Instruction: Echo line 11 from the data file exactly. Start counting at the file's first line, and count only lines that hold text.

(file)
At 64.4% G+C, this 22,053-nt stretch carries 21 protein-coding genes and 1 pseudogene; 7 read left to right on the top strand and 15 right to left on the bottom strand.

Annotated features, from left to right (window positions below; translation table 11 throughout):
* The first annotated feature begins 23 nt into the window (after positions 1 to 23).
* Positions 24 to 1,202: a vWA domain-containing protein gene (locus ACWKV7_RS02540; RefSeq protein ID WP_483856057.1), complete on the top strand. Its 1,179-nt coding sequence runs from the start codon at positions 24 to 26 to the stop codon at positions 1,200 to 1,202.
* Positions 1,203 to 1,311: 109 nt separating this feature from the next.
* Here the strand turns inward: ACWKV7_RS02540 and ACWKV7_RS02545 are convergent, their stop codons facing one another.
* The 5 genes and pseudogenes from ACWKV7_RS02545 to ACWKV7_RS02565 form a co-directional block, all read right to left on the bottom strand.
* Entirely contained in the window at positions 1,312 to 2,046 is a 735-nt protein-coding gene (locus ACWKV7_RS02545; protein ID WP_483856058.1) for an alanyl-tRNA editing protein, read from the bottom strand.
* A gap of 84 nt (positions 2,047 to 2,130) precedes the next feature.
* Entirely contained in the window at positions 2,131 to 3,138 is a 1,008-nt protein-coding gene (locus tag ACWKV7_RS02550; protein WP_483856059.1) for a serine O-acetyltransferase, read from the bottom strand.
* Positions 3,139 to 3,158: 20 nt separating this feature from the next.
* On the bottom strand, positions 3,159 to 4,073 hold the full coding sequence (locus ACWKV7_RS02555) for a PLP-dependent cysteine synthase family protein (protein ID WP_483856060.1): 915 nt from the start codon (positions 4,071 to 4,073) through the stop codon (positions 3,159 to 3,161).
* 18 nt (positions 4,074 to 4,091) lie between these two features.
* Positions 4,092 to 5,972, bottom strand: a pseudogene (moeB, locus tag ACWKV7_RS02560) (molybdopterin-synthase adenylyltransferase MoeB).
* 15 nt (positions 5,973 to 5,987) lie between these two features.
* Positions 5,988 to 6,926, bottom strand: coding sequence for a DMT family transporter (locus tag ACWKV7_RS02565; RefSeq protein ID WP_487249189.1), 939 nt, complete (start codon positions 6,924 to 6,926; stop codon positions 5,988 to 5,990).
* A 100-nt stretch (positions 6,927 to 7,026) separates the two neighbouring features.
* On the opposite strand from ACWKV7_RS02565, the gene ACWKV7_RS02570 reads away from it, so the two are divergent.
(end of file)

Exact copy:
* Positions 3,139 to 3,158: 20 nt separating this feature from the next.